Iran's supreme leader, Ayatollah Ali Khamenei, vowed that even if a nuclear deal goes through, Iran will not open its doors to foreign influence. Khamenei's feisty speech Monday came as Iran's chief negotiator worked to solidify an agreement that for Iran will mean relief from crippling economic sanctions as it accepts curbs and monitoring meant to block it from developing a nuclear weapon.
Ayatollah Khamenei addressed a crowd in Tehran Monday that included members of the press.
"They thought this deal - and it is not clear if it will be passed in Iran or in America - would open up Iran to their influence. We blocked this path and will definitely block it in the future," he said.
Khamenei's speech was interspersed with his audience chanting calls for death to America, Israel and Britain. Israel's government and many U.S. lawmakers fiercely oppose a deal with Tehran because of its support for terrorist groups that have attacked Israel. The cleric's defiant remarks Monday gave fodder to those who argue that easing economic sanctions against Iran would enable it to expand such influence.
"The Islamic Republic will fully support anyone who stands up to the Israeli regime and embraces the resistance," he told the crowd.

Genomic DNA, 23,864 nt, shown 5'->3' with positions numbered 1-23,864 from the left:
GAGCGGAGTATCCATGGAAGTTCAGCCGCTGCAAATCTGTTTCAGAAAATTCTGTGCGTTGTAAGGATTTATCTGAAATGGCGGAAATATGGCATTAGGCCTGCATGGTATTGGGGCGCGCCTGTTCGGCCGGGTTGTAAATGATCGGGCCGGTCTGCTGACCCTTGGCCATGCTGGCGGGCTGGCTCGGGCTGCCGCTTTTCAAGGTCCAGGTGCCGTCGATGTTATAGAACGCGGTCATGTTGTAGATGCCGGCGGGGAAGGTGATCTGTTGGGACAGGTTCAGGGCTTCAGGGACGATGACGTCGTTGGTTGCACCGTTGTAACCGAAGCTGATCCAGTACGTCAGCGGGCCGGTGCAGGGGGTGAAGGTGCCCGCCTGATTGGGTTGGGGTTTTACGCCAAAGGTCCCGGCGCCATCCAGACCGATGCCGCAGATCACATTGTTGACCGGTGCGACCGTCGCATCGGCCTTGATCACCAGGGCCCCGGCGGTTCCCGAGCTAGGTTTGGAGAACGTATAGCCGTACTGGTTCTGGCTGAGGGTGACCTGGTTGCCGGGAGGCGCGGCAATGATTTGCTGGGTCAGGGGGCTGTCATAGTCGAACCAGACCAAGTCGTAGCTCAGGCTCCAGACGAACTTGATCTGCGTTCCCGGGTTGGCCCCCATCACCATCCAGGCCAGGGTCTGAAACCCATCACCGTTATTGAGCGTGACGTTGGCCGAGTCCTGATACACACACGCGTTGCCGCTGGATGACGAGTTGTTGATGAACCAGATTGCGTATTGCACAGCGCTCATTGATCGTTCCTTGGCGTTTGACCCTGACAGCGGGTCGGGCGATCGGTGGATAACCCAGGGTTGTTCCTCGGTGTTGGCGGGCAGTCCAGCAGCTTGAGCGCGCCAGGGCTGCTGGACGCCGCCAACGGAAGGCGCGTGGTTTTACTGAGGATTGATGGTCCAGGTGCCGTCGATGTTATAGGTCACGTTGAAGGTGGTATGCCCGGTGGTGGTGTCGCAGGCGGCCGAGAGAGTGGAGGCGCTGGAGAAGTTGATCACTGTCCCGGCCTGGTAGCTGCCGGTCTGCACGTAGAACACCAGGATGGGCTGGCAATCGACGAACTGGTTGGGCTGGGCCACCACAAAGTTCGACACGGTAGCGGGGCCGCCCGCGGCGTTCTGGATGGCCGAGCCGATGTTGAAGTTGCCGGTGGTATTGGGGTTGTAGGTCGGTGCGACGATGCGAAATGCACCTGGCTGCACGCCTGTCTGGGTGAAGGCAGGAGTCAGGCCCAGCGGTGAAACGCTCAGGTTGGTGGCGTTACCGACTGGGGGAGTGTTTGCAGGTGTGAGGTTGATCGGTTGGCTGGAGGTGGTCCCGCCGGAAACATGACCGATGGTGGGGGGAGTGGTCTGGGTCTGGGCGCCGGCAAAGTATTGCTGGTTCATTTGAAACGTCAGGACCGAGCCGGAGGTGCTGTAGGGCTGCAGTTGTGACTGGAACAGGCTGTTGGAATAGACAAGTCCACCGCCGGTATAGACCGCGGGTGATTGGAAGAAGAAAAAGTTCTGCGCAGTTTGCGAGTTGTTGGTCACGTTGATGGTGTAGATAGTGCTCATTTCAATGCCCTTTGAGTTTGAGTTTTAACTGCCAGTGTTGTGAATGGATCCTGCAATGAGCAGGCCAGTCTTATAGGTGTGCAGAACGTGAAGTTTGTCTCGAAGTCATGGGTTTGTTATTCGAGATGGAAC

Meanwhile, in Moscow, the Russian and Iranian foreign ministers agreed that the nuclear deal reached July 14 in Vienna will boost bilateral ties.
"Our relations have been good and the deal will have a positive impact on developing relations in all areas, including economy, defense and so on," said Javad Zarif, Iran’s foreign minister.
A U.S. government spokesman reiterated Monday that a deal with Iran is limited to preventing Tehran from building a nuclear weapon.
"There are other issues with Iran, deep issues, with which we disagree, particularly their destabilizing activities in the region. And nothing's going to change about the fact that we're going to still -- we still will retain the tools necessary, whether they are diplomatic, economic or military, to deal with those activities," said John Kirby, a spokesman for the U.S. State Department.
Even if the nuclear issue is successfully resolved, Iran and the United States remain opponents on many issues, including Israel. They also support opposite sides in Syria's civil war and the conflict in Yemen.